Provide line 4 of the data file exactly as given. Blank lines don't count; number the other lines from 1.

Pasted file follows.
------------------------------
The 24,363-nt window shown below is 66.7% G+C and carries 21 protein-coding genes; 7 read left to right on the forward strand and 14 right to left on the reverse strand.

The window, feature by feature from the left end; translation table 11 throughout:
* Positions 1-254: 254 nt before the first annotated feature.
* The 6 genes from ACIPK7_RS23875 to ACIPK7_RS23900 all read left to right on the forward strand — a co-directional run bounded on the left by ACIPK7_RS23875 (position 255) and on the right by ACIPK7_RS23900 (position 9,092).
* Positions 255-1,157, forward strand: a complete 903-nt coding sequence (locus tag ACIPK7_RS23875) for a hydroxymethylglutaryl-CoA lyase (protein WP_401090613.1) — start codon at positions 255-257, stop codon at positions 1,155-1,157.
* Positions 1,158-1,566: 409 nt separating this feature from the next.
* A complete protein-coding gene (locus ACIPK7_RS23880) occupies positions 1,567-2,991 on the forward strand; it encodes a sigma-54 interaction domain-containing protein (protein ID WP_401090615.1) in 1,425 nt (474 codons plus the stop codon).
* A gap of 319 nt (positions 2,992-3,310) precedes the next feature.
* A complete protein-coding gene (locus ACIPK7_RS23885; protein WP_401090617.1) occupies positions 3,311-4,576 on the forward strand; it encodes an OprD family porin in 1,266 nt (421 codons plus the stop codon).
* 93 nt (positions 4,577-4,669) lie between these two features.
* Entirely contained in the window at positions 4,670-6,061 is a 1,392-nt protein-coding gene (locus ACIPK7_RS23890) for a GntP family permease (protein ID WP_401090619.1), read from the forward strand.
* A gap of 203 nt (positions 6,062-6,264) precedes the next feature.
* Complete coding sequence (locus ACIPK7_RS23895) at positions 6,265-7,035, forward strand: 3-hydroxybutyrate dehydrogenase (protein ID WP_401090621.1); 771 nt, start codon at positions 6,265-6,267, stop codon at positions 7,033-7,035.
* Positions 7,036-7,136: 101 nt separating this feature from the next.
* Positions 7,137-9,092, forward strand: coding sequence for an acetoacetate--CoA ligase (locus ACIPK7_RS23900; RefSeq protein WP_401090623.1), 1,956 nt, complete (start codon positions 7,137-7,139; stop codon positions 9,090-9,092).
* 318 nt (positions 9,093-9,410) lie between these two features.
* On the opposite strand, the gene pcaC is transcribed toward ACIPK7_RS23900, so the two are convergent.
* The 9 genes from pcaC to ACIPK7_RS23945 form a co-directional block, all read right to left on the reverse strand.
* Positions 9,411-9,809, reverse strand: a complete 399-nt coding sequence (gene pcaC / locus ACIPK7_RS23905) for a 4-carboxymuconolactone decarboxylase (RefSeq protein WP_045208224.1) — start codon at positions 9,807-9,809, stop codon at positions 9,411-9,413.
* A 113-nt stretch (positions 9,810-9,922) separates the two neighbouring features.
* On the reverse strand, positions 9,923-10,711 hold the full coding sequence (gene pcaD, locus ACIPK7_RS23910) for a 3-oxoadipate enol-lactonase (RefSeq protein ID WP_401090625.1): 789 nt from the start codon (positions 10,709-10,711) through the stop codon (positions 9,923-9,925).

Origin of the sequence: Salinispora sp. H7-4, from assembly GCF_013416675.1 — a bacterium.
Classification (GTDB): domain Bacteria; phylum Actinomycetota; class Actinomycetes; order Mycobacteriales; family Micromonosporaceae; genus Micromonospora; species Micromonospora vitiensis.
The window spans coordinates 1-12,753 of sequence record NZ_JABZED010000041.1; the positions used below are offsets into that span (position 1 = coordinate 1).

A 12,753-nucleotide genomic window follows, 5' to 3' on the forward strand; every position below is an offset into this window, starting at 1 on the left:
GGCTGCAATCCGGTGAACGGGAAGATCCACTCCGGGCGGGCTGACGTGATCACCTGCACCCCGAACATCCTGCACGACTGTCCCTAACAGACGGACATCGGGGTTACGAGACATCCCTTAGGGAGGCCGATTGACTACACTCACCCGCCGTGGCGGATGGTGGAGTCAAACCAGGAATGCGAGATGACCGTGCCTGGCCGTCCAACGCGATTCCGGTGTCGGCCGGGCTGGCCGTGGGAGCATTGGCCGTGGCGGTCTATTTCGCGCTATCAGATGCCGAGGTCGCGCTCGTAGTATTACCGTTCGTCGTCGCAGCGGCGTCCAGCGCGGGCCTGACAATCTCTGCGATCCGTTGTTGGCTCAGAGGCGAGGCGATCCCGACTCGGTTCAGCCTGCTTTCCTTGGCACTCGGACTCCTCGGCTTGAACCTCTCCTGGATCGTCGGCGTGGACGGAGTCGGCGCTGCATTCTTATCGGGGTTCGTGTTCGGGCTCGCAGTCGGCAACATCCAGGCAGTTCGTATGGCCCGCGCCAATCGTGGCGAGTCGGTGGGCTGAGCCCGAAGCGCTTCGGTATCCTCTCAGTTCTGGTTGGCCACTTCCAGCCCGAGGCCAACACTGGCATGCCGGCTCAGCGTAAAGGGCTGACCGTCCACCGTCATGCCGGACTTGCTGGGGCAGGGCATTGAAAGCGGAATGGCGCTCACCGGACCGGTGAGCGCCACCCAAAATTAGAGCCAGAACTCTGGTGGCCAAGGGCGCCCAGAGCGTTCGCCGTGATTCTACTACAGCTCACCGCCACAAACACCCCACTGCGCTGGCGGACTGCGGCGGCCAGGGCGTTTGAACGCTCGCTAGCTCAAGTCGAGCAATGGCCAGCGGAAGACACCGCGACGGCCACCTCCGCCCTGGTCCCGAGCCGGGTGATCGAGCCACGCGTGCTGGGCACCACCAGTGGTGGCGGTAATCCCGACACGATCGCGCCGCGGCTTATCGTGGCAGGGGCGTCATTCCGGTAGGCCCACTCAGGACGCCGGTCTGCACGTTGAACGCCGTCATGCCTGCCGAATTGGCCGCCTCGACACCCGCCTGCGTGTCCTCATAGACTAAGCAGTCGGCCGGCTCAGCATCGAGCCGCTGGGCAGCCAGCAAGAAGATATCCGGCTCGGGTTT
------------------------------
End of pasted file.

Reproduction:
* The 6 genes from ACIPK7_RS23875 to ACIPK7_RS23900 all read left to right on the forward strand — a co-directional run bounded on the left by ACIPK7_RS23875 (position 255) and on the right by ACIPK7_RS23900 (position 9,092).